Swimming Beach Sites Study
With completion of the Big Pipe (combined sewer overflow project), the river’s water quality has improved in recent years. Consequently, more people would like to have safe public swimming access into the Willamette. Since the City of Portland does not have a river swimming program, Portland Parks and Recreation (PP&R) launched a study to learn about:
The Central City Potential Swimming Beach Sites Study (October 2016) identifies key site and safety criteria for development of a safe and accessible family-friendly public swimming beach. Examples of site and safety criteria, respectively, include beach surface material and river characteristics such as turbidity. It then evaluates and ranks five potential locations along the central Willamette riverfront, including:
This information was used to inform the Eastbank Crescent Riverfront Plan and will be used to guide future plans. The study also offers insight into the level of investment and types of amenities that would be necessary to develop a successful public beach.
The Poetry at the Beach site is earmarked in the City’s 2017/18 budget for a pop-up beach and will be open for public swimming in July until September, thanks to Mayor Ted Wheeler’s initiative.
Citywide Green Team asks staff how they help keep trash and recycling out of the landfill. Congratulations are in order for over 15 raffle prize winners.
Mother's Day was Sunday, May 14, so honor mom by listening to what she's been saying for years.
In a recent waste study at one of our buildings, paper towels made up a third of the landfill waste. Switch to cloth! You can prevent waste by bringing a cloth napkin to work with your lunch. There are lots of actions you already do, show us and win a prize!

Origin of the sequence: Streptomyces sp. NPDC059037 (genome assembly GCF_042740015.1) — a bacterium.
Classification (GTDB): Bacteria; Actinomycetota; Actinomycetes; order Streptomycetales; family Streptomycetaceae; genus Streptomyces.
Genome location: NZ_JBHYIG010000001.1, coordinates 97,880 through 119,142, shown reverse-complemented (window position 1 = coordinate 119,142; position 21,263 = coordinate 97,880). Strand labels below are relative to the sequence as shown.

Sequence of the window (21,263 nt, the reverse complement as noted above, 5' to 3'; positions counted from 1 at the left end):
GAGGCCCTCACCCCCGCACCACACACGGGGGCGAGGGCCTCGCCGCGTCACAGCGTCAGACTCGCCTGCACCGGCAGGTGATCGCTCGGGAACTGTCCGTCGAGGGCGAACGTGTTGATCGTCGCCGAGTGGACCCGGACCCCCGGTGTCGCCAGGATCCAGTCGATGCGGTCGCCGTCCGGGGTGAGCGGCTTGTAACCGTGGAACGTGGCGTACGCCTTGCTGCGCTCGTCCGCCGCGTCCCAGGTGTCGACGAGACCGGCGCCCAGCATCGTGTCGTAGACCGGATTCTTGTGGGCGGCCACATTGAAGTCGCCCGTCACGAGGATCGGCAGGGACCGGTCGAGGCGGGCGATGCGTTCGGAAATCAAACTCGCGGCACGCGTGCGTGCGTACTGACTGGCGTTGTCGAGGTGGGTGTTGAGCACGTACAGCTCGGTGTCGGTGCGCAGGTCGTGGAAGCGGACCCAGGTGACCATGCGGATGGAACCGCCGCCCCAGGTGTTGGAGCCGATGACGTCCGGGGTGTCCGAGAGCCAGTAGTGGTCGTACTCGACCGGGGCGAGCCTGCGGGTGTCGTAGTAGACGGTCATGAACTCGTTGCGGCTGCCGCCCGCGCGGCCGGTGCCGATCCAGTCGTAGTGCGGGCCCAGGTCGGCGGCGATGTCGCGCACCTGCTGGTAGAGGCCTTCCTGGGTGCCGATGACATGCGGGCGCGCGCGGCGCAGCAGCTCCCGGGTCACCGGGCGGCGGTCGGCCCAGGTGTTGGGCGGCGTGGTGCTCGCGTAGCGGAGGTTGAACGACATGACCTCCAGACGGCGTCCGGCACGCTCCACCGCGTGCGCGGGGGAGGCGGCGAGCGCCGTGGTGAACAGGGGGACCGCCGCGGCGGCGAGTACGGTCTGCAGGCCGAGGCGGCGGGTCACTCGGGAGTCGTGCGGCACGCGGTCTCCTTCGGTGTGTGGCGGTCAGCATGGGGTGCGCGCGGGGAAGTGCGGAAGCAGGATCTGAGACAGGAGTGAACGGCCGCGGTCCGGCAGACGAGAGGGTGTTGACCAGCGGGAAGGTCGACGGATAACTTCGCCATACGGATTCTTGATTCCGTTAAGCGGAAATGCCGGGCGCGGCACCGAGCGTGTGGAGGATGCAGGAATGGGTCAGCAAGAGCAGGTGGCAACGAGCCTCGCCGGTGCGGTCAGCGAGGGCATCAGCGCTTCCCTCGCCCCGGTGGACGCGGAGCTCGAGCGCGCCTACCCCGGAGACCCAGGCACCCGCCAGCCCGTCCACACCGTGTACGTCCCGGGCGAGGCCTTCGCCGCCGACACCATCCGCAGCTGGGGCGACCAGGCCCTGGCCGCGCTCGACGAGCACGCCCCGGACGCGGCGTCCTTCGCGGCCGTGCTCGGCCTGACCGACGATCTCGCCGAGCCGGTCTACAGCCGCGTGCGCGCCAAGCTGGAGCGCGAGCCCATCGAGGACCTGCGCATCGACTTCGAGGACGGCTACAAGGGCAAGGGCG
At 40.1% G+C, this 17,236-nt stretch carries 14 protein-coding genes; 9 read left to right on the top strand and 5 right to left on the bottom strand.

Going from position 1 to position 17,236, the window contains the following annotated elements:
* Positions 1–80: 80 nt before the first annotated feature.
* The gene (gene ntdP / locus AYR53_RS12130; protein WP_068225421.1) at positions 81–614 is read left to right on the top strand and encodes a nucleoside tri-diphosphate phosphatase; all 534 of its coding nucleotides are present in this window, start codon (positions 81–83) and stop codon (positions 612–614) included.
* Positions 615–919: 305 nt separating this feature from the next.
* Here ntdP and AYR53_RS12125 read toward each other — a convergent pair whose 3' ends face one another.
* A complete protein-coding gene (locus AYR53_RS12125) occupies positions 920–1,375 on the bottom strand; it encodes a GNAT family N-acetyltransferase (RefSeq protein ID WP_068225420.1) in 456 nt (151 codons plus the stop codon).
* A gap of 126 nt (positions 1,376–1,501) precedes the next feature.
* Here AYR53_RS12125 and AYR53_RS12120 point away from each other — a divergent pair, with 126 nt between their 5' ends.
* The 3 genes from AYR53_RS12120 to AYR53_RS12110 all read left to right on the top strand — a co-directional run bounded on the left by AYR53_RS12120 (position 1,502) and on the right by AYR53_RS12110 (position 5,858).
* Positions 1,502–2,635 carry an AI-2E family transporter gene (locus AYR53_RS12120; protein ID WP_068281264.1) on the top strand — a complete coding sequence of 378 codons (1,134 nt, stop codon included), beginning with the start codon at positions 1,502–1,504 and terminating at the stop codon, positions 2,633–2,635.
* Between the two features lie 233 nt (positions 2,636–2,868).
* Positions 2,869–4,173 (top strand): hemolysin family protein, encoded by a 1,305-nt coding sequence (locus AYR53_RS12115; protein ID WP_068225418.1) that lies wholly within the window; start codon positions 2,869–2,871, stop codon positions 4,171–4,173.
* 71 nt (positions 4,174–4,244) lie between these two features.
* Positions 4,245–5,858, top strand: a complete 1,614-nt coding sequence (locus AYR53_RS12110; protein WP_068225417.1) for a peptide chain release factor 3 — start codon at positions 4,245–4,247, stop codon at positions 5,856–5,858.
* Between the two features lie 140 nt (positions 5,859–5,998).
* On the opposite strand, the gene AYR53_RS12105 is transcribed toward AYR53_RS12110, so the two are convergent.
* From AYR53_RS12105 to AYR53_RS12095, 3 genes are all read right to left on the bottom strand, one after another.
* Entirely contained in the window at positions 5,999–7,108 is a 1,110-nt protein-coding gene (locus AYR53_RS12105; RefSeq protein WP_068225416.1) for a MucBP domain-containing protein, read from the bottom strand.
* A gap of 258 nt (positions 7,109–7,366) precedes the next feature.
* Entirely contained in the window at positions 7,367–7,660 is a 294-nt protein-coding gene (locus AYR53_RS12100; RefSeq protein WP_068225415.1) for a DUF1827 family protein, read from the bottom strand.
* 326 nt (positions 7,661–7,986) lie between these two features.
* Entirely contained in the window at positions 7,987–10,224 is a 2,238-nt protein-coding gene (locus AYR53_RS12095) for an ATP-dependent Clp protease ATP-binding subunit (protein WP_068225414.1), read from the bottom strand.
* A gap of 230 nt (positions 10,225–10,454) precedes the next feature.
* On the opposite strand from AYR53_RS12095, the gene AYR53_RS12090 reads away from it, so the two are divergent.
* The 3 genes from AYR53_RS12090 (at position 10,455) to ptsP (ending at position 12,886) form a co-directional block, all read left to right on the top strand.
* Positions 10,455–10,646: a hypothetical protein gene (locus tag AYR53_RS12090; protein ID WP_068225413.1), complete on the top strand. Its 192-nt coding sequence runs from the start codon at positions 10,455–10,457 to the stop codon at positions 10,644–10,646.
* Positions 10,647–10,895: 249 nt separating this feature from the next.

Over 150 of you came out to meet your Citywide Green Team: On Thursday, May 18, 2017 the Citywide Green Team held events in eight locations around the City. They asked staff what they do to keep waste out of the landfill. In exchange, staff were entered to win one of fifteen gift certificates.
A sample of what staff are doing (remember little things add up!):
And the winners are…
Congratulations to the following staff who won a raffle prize. Lindsey Maser, BPS; Zach Odil, P&D; Tish Leos and Bernadette Landgdon, PBOT; Marianna Lomanto, ONI Crime Prevention; Mary Jaron Kelley and Tom Griffin-Valade, ONI North Portland Neighborhood Services; Sophia Terry and Clayton Amber, BES; Rose Imani, CityFleet; Sue Parsons, Auditor's office; Mary Schneider, ONI; and Ross Jonak, BDS.
And a free lunch goes to:
The Green Team wanted to know if dishtowels were already being used in workplace kitchens instead of paper towels. They asked staff to snap a photo and send a list of coworkers’ names who make it happen. That list was entered into a drawing for a free lunch. Congratulations to Portland Water Bureau Interstate Office staff Karen Scott and Anna DiBenedetto who manage the program for their office.
Another free lunch just because: